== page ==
And then nothing else came of it. Outside of a small teaser trailer, the game had practically fallen into the shadows, and at one point, Hideo Kojima quietly canceled the original Metal Gear Solid: Rising. That is, until he decided to bring action game gods and unofficial Sega development powerhouse Platinum Games into the fold to help finish Raiden’s big day out.
Armed with a new title, a new gameplay focus, a healthy dose of attitude not seen in the Metal Gear series before, and a team of two of the best development teams in the business today, Metal Gear Rising: Revengeance has all the potential in the world to steal the mantle of this generation’s best action title. Does it live up to the hype? Hit the jump to find out. More >
Putting Sonic the Hedgehog in an “endless runner” game is probably the most logical idea to arrive on the smart phone marketplace. Running at break-neck speeds for over 2 decades, it almost feels like Sonic has been going through endless runner games since the Genesis days. Sonic Dash, however, does some things differently from the other endless runners, and copies some ideas where it should. Do these ideas fare well with the game overall? Or should you just go back to Temple Run? Hit that spring jump to find out. More >
Modern media certainly isn’t shy about regurgitating old ideas to reach new crowds, but there’s no denying that Sega’s corner of the iOS market is especially rife with repackaged ports that boast some gussied up presentation and not a whole lot else. Sure, it’s a profitable (and safe) route to take, but it’s also hard not to be a little disappointed.
Even with that in mind, the announcement of an iOS edition of After Burner Climax had my interest piqued in no small way. That’s because the overall quality of Sega’s iOS ports seems to be improving. The iOS version of Sonic & Sega All-Stars Racing controls beautifully and looks gorgeous, and the virtual controls on the iOS version of Sonic CD are leaps and bounds better than those found in just about any other Sonic iOS iteration.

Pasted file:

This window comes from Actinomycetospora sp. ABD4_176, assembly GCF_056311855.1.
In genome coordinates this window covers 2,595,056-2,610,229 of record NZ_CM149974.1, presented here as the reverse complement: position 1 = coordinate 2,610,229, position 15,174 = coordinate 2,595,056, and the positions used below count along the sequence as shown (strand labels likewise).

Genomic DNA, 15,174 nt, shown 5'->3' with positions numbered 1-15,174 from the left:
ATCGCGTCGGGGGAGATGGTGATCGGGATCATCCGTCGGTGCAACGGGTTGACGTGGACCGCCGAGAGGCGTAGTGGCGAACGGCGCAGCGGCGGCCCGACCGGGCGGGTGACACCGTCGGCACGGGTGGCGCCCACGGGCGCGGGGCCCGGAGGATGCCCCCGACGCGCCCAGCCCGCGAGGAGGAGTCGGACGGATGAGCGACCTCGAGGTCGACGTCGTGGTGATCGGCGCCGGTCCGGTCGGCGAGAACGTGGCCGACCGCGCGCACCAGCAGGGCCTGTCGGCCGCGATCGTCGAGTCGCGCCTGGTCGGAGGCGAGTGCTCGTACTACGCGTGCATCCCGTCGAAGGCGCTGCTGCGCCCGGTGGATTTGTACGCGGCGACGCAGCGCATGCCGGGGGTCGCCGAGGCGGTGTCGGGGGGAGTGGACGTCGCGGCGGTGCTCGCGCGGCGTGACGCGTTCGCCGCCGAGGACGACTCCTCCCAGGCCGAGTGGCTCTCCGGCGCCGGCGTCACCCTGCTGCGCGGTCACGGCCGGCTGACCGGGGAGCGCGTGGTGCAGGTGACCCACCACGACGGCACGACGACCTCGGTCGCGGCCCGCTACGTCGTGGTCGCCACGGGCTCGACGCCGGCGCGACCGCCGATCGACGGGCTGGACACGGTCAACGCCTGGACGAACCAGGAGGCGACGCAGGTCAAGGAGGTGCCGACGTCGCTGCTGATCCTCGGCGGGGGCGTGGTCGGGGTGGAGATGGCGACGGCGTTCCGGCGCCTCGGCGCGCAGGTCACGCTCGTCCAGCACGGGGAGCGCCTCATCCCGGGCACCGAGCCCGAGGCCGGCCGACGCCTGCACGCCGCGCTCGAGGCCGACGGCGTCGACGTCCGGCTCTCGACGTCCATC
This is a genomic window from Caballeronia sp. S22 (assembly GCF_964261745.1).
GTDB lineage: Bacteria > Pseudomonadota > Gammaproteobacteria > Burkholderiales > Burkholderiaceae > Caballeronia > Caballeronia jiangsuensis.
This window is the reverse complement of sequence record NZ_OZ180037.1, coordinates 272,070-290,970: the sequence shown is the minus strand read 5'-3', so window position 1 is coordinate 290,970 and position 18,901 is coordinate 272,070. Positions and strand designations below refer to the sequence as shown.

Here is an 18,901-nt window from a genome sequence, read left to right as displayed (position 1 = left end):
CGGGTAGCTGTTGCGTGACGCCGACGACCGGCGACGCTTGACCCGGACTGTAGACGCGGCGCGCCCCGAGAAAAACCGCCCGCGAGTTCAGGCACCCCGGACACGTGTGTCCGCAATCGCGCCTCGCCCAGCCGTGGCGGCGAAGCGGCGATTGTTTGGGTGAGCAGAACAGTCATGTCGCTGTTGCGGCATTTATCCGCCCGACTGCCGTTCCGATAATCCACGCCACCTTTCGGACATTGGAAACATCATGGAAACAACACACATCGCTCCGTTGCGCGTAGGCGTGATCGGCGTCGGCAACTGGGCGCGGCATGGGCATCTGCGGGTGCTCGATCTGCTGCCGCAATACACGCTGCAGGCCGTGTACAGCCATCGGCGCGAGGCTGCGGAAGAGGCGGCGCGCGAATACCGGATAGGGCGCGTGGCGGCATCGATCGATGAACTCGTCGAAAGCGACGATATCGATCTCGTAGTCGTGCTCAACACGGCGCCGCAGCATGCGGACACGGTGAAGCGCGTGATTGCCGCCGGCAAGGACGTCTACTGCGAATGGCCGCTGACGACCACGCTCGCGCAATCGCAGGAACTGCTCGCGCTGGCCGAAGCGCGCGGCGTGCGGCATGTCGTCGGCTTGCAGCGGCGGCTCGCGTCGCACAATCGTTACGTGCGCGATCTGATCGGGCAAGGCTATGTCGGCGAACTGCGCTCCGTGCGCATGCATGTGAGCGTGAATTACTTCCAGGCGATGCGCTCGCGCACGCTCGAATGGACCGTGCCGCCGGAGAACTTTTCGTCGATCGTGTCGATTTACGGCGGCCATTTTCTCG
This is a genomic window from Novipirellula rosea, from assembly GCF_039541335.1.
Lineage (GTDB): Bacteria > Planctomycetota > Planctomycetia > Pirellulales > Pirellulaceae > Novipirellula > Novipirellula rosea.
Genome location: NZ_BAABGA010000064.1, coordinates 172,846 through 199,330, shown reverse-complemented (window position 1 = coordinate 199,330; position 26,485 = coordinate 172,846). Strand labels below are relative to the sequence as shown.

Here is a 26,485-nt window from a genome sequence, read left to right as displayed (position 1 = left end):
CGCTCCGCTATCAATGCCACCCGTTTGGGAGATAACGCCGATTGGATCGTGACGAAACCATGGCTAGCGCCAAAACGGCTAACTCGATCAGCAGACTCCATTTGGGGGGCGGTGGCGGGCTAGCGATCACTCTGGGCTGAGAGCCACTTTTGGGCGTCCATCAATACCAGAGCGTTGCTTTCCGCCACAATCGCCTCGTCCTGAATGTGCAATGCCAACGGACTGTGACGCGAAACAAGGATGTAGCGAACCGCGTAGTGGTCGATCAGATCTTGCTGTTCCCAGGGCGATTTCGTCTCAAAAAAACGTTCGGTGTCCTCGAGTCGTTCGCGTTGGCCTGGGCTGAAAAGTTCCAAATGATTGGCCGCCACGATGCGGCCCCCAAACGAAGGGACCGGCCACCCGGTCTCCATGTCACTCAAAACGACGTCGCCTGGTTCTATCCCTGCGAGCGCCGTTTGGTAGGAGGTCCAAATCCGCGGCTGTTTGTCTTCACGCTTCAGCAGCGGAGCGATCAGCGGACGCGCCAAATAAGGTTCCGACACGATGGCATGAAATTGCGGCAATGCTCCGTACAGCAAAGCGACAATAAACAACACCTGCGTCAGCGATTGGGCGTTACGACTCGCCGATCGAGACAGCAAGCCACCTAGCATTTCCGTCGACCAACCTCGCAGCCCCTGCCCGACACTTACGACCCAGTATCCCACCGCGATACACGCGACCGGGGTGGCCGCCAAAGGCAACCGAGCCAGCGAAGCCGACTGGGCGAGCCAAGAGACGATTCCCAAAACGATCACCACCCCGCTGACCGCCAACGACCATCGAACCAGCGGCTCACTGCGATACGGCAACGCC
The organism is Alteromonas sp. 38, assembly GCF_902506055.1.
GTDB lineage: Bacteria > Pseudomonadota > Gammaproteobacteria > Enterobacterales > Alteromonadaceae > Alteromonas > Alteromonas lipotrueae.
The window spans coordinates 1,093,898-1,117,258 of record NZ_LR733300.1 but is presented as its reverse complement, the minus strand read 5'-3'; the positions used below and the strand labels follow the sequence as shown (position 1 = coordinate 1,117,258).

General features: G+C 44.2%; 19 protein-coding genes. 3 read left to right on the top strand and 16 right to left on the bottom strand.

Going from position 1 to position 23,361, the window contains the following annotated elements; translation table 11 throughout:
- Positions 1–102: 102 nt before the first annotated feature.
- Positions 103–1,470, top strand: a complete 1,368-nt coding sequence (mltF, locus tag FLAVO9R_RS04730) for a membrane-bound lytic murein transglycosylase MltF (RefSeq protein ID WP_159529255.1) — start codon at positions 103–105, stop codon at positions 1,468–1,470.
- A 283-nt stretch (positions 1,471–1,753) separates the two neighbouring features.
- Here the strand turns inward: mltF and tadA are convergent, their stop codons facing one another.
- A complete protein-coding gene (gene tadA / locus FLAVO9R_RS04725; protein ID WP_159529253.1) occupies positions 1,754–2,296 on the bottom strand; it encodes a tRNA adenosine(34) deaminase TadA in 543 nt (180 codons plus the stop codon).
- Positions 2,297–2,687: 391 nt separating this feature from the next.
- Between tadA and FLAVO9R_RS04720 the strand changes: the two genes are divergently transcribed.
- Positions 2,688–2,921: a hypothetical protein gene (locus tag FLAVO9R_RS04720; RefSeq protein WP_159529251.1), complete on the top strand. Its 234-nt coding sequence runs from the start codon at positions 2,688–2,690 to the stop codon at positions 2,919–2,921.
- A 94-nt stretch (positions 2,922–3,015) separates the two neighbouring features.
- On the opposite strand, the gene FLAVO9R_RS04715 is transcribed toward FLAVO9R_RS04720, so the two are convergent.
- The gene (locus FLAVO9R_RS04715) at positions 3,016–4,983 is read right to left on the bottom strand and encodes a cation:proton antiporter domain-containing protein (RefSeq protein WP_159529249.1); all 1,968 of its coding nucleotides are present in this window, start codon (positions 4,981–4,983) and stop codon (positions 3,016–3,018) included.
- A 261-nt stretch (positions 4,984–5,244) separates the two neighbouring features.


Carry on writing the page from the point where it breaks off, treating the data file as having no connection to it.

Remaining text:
So if previous vehicular titles like All-Stars Racing fared so well, then surely the largely on-rails control and exceedingly simple gameplay of After Burner could achieve at least a comparable level of quality. Right?
Also on PS3, Wii U, and Steam
It might be graceless to start off a review with claims of undying love but I’d like to get it out there that I do love Double Fine. They have a certain style and humor that really stands out in today’s brown and dirty-yellow visual ideals. Their games are always a delight and I consistently look forward to each new original release. And as you can probably tell we’re big Sega fans here meaning that when this partnership was revealed I couldn’t be happier. It was a match made in videogame heaven.
So why, dear reader, would I kick off this seemingly ultimate friendship’s first game The Cave‘s review with something shallow unapologetically loving? Well my intent was to lay my cards on the table and say that Double Fine is a great company, well worth their spot in the games industry, because disappointingly The Cave is not. Hit the jump to see why.
Also available on PS3
If you follow Sega Addicts in any capacity, you know that Anarchy Reigns has been a long time coming. It’s no secret that we’ve been anticipating Platinum’s latest offering for well over a year, our collective breath fogging up Sega’s proverbial shop window for what seems like a condensed eternity.
So of course any game cursed to spend this much time brewing in the pot simply begs that annoying age-old question—does this supremely hyped title live up to our expectations? Now that the sun is finally inching its way toward the horizon on an extended console generation, is Anarchy Reigns a fitting blood-soaked finale to Platinum’s consistently solid run of Sega-published titles?
Weeeeellll… Sort of.
Also available on PS3, Wii U, and Vita
Kart racing games have invaded our home consoles since the 16-bit era, when Nintendo showed us how it should be done with Mario Kart. Each generation has seen sad attempts at copying Mario Kart’s formula, but also semi-successful games like Crash Team Racing and Sonic R (just kidding). However, not until Sonic & All-Stars Racing: Transformed has a game come along to question whether or not Nintendo should start taking notes from a different kart racer. Could it be? Has Sega started doing again what Nintendon’t anymore? Hit that jump button and deal with my awesome throwback.